As any viewer of The Apprentice knows, Donald Trump likes to be the one to say “you’re fired.” However, Miss Pennsylvania, Sheena Monnin, recently “fired” Trump and his Miss Universe Organization.
Monnin gave up her crown after alleging that the results of the May 30, 2012 Miss USA Pageant were rigged, and were even known by certain contestants before they were announced on live television.
Monnin claims that the Donald is as morally bankrupt as many of his companies are financially bankrupt. On June 6, 2012, Monnin posted this highly restrained “letter of resignation” on her Facebook page:
I have decided to resign my position as Miss Pennsylvania USA 2012. Effective immediately I have voluntarily, completely, and utterly removed myself from the Miss Universe Organization.
In good conscience I can no longer be affiliated in any way with an organization I consider to be fraudulent, lacking in morals, inconsistent, and in many ways trashy. I do not support this system in any way. In my heart I believe in honesty, fair play, a fair opportunity, and high moral integrity, none of which in my opinion are part of this pageant system any longer.
Thank you all for your support and understanding as I walk a road I never dreamed I’d need to walk, as I take a stand I never dreamed I’d need to take.
After 10 years of competing in a pageant system I once believed in, I now completely and irrevocably separate myself in every way and on every level from the Miss Universe Organization. I remove my support completely and have turned in the title of Miss Pennsylvania USA 2012.
Although the post has since been removed, the accusations didn’t go over well with Trump, who has a history of reminding the public about his honesty and search for the truth. (When he teased making a presidential run in 2000, he humbly noted: “I think the only difference between me and the other candidates is that I’m more honest and my women are more beautiful.” More recently, Trump responded to President Obama’s definitive refutation of Trump’s “Birther” claims by proudly taking credit for getting to the truth of Obama’s birth certificate.)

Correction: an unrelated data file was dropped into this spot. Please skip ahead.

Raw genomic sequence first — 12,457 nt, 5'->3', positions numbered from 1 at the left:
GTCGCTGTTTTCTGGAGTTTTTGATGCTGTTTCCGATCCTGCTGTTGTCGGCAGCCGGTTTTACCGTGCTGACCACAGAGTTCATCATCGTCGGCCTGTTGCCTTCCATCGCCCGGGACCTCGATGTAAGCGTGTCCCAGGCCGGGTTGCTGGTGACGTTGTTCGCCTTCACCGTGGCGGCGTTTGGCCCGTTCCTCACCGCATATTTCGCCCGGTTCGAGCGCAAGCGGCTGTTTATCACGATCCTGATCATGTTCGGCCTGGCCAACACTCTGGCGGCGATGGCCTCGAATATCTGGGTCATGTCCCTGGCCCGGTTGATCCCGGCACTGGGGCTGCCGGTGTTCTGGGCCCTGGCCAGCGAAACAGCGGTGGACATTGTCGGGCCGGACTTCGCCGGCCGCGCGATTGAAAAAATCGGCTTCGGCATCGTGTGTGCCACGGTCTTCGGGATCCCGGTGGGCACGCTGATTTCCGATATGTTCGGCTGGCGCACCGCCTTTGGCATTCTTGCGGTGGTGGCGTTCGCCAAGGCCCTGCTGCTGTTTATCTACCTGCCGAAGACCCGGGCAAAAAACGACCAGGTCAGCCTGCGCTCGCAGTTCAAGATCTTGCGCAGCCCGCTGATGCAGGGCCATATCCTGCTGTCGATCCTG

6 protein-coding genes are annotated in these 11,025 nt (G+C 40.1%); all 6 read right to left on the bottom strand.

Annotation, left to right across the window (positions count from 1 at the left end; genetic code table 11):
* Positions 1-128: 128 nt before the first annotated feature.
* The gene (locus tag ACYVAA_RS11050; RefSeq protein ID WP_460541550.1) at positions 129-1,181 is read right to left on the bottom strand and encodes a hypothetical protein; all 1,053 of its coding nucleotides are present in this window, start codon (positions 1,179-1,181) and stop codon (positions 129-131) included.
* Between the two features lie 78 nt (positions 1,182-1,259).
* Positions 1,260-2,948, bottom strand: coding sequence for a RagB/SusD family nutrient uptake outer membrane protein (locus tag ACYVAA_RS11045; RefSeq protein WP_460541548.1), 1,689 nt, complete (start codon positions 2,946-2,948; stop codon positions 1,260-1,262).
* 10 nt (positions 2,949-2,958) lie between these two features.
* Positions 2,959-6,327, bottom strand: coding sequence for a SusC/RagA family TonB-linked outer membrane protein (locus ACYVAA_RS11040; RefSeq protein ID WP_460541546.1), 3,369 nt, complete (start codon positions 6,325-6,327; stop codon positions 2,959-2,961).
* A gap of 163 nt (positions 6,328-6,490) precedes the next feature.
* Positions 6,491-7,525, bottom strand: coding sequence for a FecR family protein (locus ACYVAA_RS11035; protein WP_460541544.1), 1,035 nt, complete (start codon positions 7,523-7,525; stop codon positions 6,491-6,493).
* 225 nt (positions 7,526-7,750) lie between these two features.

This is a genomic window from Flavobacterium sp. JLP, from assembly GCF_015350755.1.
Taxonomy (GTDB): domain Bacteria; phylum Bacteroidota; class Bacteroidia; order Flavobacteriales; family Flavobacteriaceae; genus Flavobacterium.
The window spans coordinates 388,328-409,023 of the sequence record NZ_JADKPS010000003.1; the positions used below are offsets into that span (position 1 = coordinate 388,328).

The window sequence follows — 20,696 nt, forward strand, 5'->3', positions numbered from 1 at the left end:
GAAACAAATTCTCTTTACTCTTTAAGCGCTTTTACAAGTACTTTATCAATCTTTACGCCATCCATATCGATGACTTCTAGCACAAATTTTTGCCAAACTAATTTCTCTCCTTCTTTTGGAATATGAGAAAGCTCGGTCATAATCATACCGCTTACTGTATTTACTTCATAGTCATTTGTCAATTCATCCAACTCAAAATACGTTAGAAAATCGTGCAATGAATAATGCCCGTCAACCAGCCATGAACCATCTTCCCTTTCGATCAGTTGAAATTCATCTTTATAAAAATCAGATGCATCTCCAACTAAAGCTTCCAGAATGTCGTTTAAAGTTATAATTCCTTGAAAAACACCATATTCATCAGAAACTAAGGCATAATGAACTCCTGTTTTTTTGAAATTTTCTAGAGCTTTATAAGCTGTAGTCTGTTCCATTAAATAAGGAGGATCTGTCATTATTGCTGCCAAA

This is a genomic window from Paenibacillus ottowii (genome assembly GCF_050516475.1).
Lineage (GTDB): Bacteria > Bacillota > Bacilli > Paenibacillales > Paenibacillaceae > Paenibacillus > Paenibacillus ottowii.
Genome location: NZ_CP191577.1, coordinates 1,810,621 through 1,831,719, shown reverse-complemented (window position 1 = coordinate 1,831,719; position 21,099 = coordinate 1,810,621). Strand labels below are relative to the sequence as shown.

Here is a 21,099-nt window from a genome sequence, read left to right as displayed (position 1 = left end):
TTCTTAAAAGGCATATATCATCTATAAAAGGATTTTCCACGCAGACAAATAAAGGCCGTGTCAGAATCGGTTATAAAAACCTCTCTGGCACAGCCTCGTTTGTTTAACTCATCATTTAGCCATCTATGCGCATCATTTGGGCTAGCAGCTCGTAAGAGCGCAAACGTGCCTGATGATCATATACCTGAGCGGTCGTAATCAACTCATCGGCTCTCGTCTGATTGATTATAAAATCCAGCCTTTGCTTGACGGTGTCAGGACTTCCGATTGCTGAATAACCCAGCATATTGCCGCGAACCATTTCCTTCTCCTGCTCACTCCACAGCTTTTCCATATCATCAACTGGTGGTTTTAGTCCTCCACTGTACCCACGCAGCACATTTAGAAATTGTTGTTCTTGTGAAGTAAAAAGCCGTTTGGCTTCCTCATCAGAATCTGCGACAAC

Needless to say, Trump and the Miss Universe Organization did not take Monnin’s allegations of dishonestly lightly, promptly serving her with a legal arbitration action for defamation. Essentially, they maintain Monnin is a “loser” whose whine is caused by a case of “sour grapes.” While Sheena may be guilty of missed congeniality, has she actually Trumped up false and defamatory accusations?
When Is “Defamation” Not Defamation?
Generally speaking, defamation is the issuance of a false statement about another person, which causes that person to suffer damage. The most important defense to an action for defamation is “truth,” which is an absolute defense to an action for defamation — with some exceptions related to privacy/confidentiality issues, you can usually say the worst thing in the world about anybody as long as it’s actually true.